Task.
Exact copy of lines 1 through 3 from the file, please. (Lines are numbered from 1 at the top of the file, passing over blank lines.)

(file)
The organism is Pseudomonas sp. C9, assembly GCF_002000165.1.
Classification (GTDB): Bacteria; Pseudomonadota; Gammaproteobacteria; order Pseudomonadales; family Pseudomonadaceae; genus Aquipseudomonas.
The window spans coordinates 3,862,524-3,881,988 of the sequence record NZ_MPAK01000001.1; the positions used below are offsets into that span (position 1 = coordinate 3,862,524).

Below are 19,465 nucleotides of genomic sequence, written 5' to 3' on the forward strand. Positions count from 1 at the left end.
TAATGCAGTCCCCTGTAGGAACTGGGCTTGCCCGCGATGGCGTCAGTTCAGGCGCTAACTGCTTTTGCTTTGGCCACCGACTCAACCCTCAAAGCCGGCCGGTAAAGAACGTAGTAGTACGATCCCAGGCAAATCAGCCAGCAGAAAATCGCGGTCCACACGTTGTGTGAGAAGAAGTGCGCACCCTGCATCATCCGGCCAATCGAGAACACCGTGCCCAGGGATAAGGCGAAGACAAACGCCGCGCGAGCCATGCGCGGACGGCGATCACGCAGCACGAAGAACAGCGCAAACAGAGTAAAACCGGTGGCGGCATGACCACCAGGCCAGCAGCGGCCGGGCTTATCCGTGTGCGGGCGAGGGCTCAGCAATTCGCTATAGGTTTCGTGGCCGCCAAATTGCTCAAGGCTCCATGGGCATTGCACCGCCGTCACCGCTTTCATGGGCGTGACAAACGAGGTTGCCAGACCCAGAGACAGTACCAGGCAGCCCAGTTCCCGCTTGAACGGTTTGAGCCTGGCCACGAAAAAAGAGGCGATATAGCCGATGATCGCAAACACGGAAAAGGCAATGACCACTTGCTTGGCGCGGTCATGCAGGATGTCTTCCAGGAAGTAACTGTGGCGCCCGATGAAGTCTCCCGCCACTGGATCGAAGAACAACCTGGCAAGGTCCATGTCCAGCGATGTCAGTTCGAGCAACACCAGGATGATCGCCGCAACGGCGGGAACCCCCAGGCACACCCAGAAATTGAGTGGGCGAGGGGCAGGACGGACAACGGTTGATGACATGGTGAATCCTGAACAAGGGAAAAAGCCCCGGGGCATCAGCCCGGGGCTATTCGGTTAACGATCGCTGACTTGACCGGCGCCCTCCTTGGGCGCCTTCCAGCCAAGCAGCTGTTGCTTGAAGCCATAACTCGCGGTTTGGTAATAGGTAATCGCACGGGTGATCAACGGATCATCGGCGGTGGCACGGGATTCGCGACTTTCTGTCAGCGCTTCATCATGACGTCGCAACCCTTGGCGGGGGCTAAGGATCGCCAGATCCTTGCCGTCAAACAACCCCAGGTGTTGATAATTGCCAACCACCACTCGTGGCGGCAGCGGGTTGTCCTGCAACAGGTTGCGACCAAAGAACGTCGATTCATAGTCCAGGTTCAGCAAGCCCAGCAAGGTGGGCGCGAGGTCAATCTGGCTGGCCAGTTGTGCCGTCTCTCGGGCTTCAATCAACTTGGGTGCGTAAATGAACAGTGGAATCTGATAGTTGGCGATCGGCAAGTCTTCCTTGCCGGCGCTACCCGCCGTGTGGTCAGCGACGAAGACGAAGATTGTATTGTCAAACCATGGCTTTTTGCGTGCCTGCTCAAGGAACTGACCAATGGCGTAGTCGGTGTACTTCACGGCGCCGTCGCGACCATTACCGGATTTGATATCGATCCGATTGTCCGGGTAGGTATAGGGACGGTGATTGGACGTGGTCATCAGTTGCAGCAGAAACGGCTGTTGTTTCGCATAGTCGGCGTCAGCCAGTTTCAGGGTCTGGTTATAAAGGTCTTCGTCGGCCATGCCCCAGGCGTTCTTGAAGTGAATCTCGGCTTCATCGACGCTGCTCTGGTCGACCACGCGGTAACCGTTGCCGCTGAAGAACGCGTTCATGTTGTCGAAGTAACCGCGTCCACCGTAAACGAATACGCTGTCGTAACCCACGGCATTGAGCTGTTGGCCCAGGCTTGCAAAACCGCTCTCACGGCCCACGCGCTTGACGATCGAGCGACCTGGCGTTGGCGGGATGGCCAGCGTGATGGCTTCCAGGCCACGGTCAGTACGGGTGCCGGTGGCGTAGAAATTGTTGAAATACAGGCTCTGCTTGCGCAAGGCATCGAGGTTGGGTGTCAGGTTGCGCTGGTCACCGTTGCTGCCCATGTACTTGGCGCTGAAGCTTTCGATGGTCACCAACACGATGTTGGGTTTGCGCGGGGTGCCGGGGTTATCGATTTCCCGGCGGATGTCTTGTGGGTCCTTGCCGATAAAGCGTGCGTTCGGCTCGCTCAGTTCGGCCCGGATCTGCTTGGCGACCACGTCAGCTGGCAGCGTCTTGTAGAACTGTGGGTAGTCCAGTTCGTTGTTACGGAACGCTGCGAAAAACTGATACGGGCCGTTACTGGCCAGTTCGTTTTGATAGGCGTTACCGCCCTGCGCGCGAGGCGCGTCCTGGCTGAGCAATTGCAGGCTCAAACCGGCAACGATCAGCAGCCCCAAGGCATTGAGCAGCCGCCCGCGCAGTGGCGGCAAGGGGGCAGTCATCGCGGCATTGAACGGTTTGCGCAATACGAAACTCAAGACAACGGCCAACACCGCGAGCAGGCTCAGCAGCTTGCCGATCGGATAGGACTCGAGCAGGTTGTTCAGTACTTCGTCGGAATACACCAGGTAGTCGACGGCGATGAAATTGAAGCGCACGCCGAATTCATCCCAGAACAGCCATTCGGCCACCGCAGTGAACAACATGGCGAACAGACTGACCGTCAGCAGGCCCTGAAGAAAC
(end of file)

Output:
The organism is Pseudomonas sp. C9, assembly GCF_002000165.1.
Classification (GTDB): Bacteria; Pseudomonadota; Gammaproteobacteria; order Pseudomonadales; family Pseudomonadaceae; genus Aquipseudomonas.
The window spans coordinates 3,862,524-3,881,988 of the sequence record NZ_MPAK01000001.1; the positions used below are offsets into that span (position 1 = coordinate 3,862,524).